Some white students would talk to me in class, but outside of it, when they were around their friends, I couldn’t even get a smile back from them. I guess it’s only okay to talk to one of us Hispanics when we're reading Romeo and Juliet, but not when we’re doing something else.
I’ve always believed that Hispanic students have to work twice as hard as white ones. For us, not everything is set. College isn’t always a choice on the table. It’s not something we feel promised. If we need scholarships, we have to look for them. We have to learn ourselves, because we aren’t every teacher's priority. We can’t ever forget that our white classmates come before us—they’re first and we’re second, always. That’s just what most teachers were taught to do.
But we can’t complain, because at least we’re able to attend a predominantly white high school, right? At least we are getting not only an education but the school activities, right?
The truth is, all school activities are run by white kids. Hispanics aren’t encouraged to be a part of them. I bet they don’t even notice if there are no brown kids on the bleachers at school games, or on the dance floor of homecoming and prom. All they care about is that their high school experience goes as planned.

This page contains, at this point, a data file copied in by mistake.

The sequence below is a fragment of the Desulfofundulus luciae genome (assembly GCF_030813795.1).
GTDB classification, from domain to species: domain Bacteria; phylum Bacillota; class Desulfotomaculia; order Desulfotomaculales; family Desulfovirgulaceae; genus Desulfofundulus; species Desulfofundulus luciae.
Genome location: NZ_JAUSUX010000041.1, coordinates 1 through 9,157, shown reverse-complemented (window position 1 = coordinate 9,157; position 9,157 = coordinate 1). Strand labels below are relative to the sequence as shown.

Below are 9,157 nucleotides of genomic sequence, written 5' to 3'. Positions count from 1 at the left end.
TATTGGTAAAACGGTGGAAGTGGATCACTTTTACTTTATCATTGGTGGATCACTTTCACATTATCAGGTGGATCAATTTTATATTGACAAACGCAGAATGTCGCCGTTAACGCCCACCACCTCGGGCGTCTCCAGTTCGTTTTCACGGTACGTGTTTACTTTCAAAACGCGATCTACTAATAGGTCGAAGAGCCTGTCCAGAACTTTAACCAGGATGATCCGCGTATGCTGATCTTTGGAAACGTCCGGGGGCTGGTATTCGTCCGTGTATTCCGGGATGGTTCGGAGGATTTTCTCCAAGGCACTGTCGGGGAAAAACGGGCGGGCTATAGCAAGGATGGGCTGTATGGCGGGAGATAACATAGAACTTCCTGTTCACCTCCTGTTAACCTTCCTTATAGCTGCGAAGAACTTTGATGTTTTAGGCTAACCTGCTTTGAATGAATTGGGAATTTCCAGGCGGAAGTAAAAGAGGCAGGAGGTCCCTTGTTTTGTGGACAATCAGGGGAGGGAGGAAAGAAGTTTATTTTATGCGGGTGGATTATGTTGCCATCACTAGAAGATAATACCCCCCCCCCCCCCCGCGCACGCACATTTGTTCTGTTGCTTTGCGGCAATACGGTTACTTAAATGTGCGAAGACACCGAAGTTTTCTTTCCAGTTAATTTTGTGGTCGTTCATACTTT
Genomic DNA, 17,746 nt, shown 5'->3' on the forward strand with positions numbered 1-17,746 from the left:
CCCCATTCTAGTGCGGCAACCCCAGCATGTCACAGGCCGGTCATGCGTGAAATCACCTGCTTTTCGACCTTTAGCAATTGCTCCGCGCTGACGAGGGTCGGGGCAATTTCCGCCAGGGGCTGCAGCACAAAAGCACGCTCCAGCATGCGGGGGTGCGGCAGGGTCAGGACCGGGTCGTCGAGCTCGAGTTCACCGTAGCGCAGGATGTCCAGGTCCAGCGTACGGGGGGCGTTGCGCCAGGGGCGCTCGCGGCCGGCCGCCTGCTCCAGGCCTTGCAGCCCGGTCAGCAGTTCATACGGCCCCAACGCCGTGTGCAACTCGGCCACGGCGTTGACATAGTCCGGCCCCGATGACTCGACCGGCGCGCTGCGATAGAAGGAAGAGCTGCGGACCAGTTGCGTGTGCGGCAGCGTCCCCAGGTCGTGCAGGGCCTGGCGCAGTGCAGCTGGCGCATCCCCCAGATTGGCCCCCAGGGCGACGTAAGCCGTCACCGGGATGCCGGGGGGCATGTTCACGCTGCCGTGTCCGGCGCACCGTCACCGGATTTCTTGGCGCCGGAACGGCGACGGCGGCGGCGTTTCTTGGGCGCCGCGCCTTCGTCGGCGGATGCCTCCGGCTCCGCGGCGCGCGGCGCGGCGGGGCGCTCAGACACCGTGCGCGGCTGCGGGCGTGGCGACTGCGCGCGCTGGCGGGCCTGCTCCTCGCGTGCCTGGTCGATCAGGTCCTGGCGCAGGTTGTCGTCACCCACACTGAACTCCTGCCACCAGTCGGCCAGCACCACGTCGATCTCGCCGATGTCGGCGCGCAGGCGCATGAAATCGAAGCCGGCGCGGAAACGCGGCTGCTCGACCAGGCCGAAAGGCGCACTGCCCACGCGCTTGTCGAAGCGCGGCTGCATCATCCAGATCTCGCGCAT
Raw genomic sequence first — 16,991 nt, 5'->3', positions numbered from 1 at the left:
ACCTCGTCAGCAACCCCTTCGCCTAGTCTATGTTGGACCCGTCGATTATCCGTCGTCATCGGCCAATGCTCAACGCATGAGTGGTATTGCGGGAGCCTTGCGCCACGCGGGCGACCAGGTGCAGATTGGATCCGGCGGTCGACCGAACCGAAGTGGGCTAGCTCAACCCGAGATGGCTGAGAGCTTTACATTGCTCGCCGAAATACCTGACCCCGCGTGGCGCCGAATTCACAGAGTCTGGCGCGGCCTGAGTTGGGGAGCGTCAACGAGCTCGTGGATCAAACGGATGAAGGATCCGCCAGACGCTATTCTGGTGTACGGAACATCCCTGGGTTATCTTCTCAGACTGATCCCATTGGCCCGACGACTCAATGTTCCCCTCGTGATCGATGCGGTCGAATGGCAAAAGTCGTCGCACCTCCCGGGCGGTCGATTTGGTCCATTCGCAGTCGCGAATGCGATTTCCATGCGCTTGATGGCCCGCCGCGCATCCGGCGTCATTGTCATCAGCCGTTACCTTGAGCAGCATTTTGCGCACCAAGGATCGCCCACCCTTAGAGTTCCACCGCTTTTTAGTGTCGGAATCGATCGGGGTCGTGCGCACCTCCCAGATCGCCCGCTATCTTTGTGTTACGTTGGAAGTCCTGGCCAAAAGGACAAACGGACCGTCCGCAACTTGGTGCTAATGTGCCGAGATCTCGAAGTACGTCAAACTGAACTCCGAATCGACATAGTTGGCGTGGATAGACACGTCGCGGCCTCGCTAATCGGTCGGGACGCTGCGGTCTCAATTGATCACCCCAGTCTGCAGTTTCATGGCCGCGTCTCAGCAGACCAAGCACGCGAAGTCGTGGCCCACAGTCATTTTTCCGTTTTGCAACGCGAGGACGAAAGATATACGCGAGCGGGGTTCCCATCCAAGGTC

After 13 years of school, speaking in front of my class frightens me. If it were up to me, I wouldn’t speak at all for the whole eight hours—not because I don’t have anything intelligent to say but because my white classmates don’t understand. They couldn’t care less what a “Mexican girl” has to say.
I always have the same conversations with my teachers when it comes to presentations. They always say that it’ll get easier if I start doing it more, but will it? I’ve been told the same thing since third grade. I'm now a junior in high school and it’s still not easy. If I get up from my seat in the back and stand in front of the students with white skin, will I actually be talking to them? Will they actually listen and think about what I’m saying? Or will they go blind and deaf as soon as I step up there?